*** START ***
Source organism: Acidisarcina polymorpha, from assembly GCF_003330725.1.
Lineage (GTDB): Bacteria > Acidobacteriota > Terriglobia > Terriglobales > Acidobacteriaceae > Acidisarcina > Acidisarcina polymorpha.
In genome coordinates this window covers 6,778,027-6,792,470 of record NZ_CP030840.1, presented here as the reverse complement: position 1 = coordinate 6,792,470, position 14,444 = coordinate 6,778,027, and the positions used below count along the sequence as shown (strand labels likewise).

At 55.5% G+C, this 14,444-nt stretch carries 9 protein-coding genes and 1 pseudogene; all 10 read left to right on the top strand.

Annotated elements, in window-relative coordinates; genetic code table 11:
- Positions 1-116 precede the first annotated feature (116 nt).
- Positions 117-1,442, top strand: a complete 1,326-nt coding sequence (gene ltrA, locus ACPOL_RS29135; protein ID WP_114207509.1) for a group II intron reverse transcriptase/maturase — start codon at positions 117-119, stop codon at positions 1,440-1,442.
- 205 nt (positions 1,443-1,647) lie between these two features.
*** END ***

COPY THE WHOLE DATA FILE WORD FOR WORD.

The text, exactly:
Source organism: Acidisarcina polymorpha, from assembly GCF_003330725.1.
Lineage (GTDB): Bacteria > Acidobacteriota > Terriglobia > Terriglobales > Acidobacteriaceae > Acidisarcina > Acidisarcina polymorpha.
In genome coordinates this window covers 6,778,027-6,792,470 of record NZ_CP030840.1, presented here as the reverse complement: position 1 = coordinate 6,792,470, position 14,444 = coordinate 6,778,027, and the positions used below count along the sequence as shown (strand labels likewise).

At 55.5% G+C, this 14,444-nt stretch carries 9 protein-coding genes and 1 pseudogene; all 10 read left to right on the top strand.

Annotated elements, in window-relative coordinates; genetic code table 11:
- Positions 1-116 precede the first annotated feature (116 nt).
- Positions 117-1,442, top strand: a complete 1,326-nt coding sequence (gene ltrA, locus ACPOL_RS29135; protein ID WP_114207509.1) for a group II intron reverse transcriptase/maturase — start codon at positions 117-119, stop codon at positions 1,440-1,442.
- 205 nt (positions 1,443-1,647) lie between these two features.